Thousands gathered for a protest on Feb. 16 after the government unveiled a white paper outlining proposals to boost the population by allowing more immigration. Residents on the island that’s smaller than New York City jumped by more than 1.1 million since mid-2004 to 5.3 million, increasing demands on the nation’s infrastructure and contributing to higher housing and transport costs.
The median price per square meter for condominiums jumped to S$11,056 in the fourth quarter, the highest in Urban Redevelopment Authority data dating back to 1998.
The 2013 budget released Feb. 25 outlined requirements for companies to pay higher levies for lower-skilled foreign employees over the next two years and cut the proportion of overseas workers in some industries. The government also unveiled plans to raise property taxes for luxury homeowners and increase duties on investment properties that are vacant or being rented out.
Those steps came after officials introduced a seventh round of real-estate cooling measures last month, which included limits on how much buyers seeking a second mortgage can borrow relative to the value of their properties. People applying for a second or subsequent home loan will also have to pay a 25 percent cash down payment, from 10 percent previously.
Gains in housing costs moderated to 4.4 percent last month after rising 6.7 percent in December, according to a Feb. 25 report by the statistics department.
“The property-curbing measures that have been put in place mean that we’re not going to see foreign capital inflows coming into Singapore to the same extent as previously,” Khoon Goh, a Singapore-based foreign-exchange strategist at Australia & New Zealand Banking Group Ltd., said in a Feb. 25 interview. “Sentiment has definitely turned against the Singapore dollar.”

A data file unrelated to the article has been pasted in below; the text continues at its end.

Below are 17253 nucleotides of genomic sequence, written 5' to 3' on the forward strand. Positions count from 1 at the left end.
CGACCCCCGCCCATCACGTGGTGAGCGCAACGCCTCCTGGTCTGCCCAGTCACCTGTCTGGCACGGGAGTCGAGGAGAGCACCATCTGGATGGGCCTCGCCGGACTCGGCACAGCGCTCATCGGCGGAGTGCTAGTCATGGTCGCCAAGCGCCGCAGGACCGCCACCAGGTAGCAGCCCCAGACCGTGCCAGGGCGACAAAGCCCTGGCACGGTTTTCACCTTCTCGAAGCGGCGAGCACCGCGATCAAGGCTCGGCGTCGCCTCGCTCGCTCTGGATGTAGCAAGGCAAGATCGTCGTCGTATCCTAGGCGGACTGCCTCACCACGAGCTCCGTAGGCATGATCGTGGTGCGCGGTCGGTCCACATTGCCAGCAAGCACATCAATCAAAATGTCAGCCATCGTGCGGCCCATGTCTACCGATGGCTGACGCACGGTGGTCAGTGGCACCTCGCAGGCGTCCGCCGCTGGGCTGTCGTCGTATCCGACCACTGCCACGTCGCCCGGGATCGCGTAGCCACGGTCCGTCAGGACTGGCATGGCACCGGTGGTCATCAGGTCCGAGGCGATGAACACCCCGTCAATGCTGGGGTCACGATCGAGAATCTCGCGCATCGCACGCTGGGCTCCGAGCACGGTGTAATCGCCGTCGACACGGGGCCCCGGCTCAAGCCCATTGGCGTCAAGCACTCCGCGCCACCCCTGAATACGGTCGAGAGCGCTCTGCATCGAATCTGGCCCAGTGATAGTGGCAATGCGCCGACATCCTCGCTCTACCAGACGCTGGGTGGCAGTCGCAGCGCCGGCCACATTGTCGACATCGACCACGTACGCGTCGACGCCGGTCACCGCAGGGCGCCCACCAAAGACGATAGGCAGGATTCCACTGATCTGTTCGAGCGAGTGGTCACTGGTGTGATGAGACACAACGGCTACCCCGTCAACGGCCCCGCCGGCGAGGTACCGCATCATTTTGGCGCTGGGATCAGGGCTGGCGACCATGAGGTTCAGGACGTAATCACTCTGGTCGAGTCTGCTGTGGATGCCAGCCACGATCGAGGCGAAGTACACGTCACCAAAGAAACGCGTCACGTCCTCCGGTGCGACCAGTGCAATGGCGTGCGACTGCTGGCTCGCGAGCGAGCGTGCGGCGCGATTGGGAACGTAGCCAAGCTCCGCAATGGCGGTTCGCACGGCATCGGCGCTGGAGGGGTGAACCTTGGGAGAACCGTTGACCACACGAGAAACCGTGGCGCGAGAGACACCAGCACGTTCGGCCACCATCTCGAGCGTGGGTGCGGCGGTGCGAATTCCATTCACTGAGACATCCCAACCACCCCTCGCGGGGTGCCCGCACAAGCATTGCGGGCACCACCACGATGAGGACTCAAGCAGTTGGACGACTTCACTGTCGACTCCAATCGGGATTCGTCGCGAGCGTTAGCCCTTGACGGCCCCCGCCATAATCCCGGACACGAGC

Singapore is one of fewer than 10 nations in the world to have both a AAA score and a “stable” outlook from all three major ratings companies. Investors seeking the country’s assets last year helped drive the benchmark 10-year bond yield to a record-low 1.29 percent on Dec. 11, prices compiled by the MAS show. The yield fell to 1.5 percent yesterday, the lowest close since Feb. 1.
There may not be much demand as the world economy improves, according to Hideo Shimomura, who helps oversee the equivalent of $64.3 billion in Tokyo as chief fund investor at Mitsubishi UFJ Asset Management Co., a unit of Japan’s largest bank.
“I don’t have an appetite for taking a risk on this currency,” Shimomura said in a Feb. 26 interview. “There might be more fluctuation in other Asian currencies.”
The implied three-month volatility in Singapore’s currency, a measure of expected price swings over the time period, surged to a four-month high of 5.4 percent on Feb. 4. It was at 4.6 percent today.
Volatility in the South Korean won, whose projected 4.1 percent gain this year is set to be the biggest among Asian currencies, dropped to 7.5 percent from a five-month high reached on Jan. 28. Increased volatility in an asset heightens the potential for investor gains and losses.
Within Southeast Asia, the Singapore dollar’s estimated 2.2 percent advance in 2013 is forecast to be beaten by a 3 percent rise in the Malaysian ringgit and a 2.9 percent increase in the Philippine peso. Benchmark borrowing costs in both countries are expected to climb this year, according to the weighted average estimates in Bloomberg News surveys.
“The pace of Singapore dollar’s appreciation this year is going to be muted,” Dominic Bunning, a Hong Kong-based associate foreign exchange strategist at HSBC Holdings Plc said in a Feb. 25 interview. “Compared to other Asian currencies, it will probably underperform.”